KEEPING BRITAIN SAFE AND PRESERVING ITS EDUCATIONAL INTEGRITY
Purpose of this Report
St Agnes college representatives have consulted with selected stakeholders in the private education sector with regard to the highly valued and appreciated Tier 4 rules and taken note of the UKBAs published intention to promulgate amendments.
The writers request that the recipients of this report consider the seriousness and depth of feeling that motivated this Paper.
Acknowledgement and informed feedback is requested.
Background issues behind this report
The initial intake of foreign students presented the following major obstacles that lecturers and students identified as the foremost problems impinging on student academic progress.
A. The English Language
- An inadequate knowledge of English – especially academic terminology.
- An inability to use English as a means of verbal and written communication.
- An inability to understand spoken English.
- An inability to comprehend written course material.
- An inability to understand exam questions.
B. Studying Methodology
The majority of students had no concept of studying at a college level and were unable to undertake research and complete course assignments.
C. Employment Incentive
In a snap-survey, the majority of students revealed that their main purpose in securing a student visa was to earn income and then to study at the same time.
D. Alleged Misdirection by Agents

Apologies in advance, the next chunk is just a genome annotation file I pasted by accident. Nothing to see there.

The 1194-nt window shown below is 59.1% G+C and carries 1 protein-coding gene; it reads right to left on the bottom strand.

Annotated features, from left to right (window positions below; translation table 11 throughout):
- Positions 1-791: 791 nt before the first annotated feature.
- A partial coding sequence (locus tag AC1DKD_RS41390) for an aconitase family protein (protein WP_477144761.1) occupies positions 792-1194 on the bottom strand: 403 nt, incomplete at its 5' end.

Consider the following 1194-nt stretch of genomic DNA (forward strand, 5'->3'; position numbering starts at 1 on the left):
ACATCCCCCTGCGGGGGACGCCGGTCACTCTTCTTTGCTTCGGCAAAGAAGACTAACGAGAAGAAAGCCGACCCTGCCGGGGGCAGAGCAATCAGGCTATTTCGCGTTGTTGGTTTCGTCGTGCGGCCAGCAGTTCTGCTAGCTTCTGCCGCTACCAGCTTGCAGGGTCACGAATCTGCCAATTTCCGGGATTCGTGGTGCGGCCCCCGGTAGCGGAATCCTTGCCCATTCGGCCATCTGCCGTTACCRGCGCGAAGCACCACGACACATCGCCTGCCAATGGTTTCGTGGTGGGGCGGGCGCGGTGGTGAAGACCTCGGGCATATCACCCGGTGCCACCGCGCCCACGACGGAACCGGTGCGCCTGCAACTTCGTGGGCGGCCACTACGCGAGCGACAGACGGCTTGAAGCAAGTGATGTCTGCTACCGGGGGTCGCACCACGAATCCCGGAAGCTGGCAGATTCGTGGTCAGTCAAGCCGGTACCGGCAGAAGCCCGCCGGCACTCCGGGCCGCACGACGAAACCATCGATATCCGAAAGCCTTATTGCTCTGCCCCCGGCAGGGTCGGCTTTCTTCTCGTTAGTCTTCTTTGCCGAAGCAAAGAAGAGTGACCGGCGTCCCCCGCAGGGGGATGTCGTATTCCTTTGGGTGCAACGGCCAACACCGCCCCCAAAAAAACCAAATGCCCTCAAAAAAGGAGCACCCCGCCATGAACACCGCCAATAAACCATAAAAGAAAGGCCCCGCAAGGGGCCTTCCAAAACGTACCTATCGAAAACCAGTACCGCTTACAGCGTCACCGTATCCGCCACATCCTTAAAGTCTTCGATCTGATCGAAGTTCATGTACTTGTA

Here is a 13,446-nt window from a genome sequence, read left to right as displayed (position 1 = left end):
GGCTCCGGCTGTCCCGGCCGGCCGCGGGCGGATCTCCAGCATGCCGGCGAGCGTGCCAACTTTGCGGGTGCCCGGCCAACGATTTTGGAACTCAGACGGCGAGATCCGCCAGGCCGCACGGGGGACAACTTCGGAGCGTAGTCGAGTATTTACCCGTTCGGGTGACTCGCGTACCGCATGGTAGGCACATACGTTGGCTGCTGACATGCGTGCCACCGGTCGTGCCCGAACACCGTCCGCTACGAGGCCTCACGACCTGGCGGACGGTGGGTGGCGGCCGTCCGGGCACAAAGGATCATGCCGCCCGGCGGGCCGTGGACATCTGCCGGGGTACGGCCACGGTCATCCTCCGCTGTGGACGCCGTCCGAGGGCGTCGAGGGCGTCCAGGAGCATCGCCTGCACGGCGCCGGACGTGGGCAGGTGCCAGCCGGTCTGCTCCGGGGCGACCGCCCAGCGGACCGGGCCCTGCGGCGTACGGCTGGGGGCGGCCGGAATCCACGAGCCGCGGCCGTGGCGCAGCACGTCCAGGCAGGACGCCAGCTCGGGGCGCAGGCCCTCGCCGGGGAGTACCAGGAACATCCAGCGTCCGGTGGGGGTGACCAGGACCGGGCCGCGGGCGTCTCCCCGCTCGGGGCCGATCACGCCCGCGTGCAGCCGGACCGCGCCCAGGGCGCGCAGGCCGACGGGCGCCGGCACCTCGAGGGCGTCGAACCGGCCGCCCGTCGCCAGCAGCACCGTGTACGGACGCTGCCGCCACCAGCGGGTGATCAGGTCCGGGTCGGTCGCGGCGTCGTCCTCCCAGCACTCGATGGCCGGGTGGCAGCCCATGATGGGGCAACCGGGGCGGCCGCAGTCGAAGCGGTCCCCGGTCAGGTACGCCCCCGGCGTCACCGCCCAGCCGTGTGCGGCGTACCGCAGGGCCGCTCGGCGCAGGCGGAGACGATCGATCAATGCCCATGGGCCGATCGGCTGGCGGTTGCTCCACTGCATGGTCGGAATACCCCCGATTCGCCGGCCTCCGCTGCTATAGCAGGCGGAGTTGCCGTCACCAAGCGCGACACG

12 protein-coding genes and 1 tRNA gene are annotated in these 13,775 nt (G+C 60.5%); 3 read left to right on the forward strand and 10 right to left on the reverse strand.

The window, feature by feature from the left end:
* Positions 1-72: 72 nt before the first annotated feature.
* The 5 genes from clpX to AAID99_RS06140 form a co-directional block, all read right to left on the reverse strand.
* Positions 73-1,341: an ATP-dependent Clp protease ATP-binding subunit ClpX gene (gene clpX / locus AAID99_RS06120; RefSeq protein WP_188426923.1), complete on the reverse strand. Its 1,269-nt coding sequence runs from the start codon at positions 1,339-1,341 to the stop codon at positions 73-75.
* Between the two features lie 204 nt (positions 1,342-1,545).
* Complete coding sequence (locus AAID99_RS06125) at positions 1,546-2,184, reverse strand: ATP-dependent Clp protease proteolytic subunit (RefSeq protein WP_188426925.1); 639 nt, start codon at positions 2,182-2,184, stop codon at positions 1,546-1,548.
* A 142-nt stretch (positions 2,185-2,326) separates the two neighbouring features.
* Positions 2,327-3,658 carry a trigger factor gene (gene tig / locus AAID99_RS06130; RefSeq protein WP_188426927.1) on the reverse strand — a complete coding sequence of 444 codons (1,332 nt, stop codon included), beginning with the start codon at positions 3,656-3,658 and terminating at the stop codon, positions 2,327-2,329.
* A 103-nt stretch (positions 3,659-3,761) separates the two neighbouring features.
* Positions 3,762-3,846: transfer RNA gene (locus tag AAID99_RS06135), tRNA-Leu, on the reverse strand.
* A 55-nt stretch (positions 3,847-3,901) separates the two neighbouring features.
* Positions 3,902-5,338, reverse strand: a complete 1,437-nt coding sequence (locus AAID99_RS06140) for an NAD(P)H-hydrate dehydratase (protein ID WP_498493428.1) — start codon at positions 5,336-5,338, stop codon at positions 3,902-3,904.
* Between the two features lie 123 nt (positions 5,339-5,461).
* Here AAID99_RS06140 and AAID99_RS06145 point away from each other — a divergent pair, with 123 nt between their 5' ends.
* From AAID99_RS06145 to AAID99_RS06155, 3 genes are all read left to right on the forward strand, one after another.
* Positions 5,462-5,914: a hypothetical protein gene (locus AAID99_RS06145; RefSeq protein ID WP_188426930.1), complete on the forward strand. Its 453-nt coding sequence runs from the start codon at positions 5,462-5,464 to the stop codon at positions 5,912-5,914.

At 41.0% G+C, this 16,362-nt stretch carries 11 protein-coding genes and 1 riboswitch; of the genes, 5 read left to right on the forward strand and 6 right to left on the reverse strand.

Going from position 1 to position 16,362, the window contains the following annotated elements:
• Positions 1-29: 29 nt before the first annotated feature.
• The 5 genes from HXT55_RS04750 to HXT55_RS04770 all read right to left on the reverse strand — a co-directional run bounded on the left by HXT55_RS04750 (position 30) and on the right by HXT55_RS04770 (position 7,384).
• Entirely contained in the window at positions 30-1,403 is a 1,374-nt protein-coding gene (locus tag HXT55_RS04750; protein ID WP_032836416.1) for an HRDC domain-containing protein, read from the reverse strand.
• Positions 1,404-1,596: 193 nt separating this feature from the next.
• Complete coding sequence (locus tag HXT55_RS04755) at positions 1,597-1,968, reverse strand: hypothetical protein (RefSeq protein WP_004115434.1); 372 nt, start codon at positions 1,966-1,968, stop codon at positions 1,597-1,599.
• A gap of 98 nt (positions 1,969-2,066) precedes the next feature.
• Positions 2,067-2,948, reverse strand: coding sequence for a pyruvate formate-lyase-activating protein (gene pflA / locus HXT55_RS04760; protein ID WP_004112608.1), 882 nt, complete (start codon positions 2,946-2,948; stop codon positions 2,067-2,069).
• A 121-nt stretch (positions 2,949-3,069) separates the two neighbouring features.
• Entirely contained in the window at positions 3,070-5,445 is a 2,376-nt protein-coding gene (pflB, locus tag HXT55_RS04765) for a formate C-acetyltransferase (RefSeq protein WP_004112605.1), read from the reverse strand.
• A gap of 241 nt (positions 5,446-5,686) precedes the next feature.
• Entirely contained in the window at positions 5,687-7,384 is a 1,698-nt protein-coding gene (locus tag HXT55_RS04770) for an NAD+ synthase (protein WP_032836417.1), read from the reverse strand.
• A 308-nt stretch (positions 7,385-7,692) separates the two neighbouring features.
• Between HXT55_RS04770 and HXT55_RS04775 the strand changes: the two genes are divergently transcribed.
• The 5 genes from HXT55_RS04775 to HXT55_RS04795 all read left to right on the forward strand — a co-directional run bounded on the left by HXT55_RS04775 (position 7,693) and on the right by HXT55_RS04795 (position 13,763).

The majority of students indicated that their agent had told them what course to follow but had no idea what the courses were about.
Upon arrival at St Agnes College many discovered that they were not interested in the course – it was not what they had in mind as a route to their career path. However, most in this group indicated that they were adjusting to the subject.
St Agens College Responses
To address issues of English (A) aforementioned, St Agnes set each student an Intermediate English proficiency test Some 85% of the student body did not pass the test. Individuals who did not attain the set pass grade had to attend the free three-hours per week English class.
The English lecturer, who holds the Cambridge CELTA is also of Asian background and her teaching is of a high standard.
However, many students did not attend the class, some citing the following reasons:
- Not interested – I did not come to the UK to learn English
- Too tired
To address study methodology (B) two-hours of course time were given to a lecture on study methodology and basic academic reading techniques. A POWERPOINT presentation was then sent to each student who requested it.
To address the allegations about misdirection by agents, made under D, St Agnes will commission staff to check applicant motivation, understanding of the course and English proficiency in the home country as a priority feeder for admission consideration. A form is being prepared for students to complete when applying – this will accompany the application material and St Agnes representatives will continue to give their foreign consultants further training on admission criterion.
St Agnes has raised their admission level to IELTS 6. Concerns about the validity of IELTS qualifications remain, however. Stories circulate about alleged bribery, forgery, proxy examinees and possible incompetent examiners engaged in the marking process.
The current operations are short term initiatives that will be discontinued once the new recruitment scheme is activated.
Part 1: Background issues behind this report and St Agnes College Responses
Part 2: Concerns Arising
Part 3: Recommendations